CANADA FX DEBT-C$ weakens after soft inflation data; eye on Fed
* C$ softens to C$0.9976, or $1.0024
* Tame inflation cuts pressure on Bank of Canada to hike
* Bonds also rally on weak equities, risk aversion
* Federal Reserve's FOMC, U.S. new home sales in focus (Updates to close. Adds details, comment)
By Solarina Ho
TORONTO, Jan 25 (Reuters) - The Canadian dollar weakened against the U.S. currency on Tuesday as softer-than-expected inflation data made it more likely that the Bank of Canada will hold rates steady in the near-term.
Higher gasoline prices helped push Canada's annual headline inflation rate to 2.4 percent from 2 percent the month before, but this was below the 2.5 percent economists had forecast. [ID:nN25258565]
"A softer-than-expected inflation number generally speaking is negative for the Canadian dollar because it means the Bank of Canada is less likely to be raising interest rates soon," said Craig Alexander, chief economist at Toronto-Dominion Bank.
Currencies usually strengthen as domestic interest rates rise because this tends to lure capital flows from other countries.
The currency CAD=D4 closed at C$0.9976 to the U.S. dollar, or $1.0024, down from Monday's North American finish at C$0.9946 to the U.S. dollar, or $1.0054.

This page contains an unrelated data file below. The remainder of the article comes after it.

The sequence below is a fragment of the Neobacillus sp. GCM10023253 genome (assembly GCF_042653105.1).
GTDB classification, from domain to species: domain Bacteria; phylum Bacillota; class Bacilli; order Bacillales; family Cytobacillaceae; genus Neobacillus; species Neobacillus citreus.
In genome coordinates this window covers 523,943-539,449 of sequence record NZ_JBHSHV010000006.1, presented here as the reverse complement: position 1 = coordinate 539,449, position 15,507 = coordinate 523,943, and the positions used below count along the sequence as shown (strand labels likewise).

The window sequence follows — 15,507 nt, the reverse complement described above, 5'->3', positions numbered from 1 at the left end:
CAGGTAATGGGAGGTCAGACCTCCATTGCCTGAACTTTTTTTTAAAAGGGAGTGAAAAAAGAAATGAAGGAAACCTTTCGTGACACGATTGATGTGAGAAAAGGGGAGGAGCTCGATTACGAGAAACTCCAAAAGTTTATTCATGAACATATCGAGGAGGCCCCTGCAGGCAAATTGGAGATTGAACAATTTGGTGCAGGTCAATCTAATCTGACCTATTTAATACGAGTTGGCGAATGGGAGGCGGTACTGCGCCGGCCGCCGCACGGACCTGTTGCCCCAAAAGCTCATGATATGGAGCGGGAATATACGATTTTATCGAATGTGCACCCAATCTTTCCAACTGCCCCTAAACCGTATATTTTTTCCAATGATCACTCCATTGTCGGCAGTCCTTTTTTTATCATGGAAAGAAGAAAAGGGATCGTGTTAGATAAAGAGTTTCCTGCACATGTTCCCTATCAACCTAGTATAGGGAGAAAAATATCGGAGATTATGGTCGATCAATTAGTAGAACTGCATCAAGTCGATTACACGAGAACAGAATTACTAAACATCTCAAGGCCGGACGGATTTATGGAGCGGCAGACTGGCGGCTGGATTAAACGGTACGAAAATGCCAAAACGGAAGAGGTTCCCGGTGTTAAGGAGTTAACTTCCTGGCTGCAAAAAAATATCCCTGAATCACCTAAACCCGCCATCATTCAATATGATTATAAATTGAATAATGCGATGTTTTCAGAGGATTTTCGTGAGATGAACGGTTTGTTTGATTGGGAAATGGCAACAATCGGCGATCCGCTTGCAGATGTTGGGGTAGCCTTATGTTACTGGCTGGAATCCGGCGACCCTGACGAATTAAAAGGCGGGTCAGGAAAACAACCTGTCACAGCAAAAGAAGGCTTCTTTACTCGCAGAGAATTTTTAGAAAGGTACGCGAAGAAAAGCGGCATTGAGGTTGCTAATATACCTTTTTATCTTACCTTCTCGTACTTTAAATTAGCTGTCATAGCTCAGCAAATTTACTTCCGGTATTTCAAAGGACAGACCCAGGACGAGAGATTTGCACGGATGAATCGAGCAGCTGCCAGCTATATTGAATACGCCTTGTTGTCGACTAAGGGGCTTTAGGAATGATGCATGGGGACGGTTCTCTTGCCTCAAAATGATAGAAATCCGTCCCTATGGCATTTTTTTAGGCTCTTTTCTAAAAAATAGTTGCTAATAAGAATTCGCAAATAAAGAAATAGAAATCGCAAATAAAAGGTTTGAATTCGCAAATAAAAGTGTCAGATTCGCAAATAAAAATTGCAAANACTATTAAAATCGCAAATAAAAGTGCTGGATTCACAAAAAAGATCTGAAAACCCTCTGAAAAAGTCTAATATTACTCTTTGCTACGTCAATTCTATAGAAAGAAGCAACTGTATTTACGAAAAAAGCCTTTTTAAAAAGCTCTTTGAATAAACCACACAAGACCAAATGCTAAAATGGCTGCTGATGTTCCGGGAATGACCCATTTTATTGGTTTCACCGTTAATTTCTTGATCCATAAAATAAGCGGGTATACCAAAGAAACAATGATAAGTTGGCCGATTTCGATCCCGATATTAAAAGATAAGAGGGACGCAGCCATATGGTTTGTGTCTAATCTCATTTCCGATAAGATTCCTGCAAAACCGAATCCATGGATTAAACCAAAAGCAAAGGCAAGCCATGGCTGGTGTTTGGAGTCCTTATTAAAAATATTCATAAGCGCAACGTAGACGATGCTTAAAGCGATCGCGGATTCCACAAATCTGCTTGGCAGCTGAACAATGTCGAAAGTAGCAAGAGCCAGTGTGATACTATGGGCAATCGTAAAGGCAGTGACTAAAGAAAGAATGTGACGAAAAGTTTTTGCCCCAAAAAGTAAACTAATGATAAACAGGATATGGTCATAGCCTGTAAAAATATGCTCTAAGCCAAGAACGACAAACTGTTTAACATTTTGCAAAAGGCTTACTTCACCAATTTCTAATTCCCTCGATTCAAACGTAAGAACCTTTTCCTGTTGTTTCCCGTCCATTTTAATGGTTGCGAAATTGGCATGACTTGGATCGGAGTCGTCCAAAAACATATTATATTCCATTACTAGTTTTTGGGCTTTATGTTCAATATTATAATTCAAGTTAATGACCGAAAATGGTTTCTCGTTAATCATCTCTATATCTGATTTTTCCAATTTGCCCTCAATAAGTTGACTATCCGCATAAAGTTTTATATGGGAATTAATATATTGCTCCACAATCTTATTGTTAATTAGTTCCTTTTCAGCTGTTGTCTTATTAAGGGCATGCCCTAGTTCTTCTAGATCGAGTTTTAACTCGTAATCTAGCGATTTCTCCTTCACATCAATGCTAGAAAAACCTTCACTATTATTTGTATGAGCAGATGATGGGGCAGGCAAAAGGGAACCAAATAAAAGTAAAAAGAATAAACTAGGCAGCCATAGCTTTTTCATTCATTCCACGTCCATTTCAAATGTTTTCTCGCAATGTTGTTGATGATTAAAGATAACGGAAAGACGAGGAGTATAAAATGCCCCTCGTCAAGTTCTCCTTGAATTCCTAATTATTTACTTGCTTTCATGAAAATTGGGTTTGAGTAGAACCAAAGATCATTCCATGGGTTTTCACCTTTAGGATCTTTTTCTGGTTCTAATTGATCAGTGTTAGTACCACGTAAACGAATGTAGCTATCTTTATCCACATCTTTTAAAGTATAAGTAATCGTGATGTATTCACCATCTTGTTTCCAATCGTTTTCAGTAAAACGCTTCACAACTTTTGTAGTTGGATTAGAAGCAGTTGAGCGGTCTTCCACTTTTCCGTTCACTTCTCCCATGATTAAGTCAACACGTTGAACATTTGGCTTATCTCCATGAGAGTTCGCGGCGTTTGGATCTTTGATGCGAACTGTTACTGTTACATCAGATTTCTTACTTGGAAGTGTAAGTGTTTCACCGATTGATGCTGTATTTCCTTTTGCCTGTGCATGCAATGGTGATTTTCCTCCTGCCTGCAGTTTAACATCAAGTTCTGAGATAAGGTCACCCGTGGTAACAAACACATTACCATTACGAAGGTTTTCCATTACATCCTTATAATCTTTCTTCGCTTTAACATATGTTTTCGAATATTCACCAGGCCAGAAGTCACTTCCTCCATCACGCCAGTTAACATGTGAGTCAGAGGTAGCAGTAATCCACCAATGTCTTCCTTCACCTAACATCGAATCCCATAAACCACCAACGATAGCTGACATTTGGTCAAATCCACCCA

It hit a session low of C$1.0005, or $0.9995 just after the inflation data was released.
"The action was entirely this morning ... the odds of Canada tightening declined, that pushed the dollar weaker and now we've pretty much moved sideways since then," said Benjamin Reitzes, an economist at BMO Capital Markets.
Weaker oil prices and equity markets also weighed on the commodity-sensitive Canadian dollar. The price of oil, a major Canadian export, fell for a sixth consecutive day. [O/R] [MKTS/GLOB]
With little significant Canadian data out for the rest of the week, analysts said investors will be taking their cues from south of the border.
The statement from the U.S. Federal Reserve's policy-setting meeting on Wednesday will be in focus, alongside new U.S. home sales data, as the health of the housing market is seen as key to the U.S. economic recovery.
"A stronger U.S. always bodes well for Canada," said Reitzes.
Canadian bond prices rallied across the board. The inflation data pushed money market and bond yields lower at the start of the session, with weak stock markets spurring further buying.
The two-year bond CA2YT=RR was up 9.2 Canadian cents to yield 1.676 percent, while the 10-year bond CA10YT=RR added 43 Canadian cents to yield 3.265 percent.
Canadian government bonds outperformed U.S. Treasuries, which were also boosted by talk of a U.S. budget freeze. [US/] (Editing by Jeffrey Hodgson)
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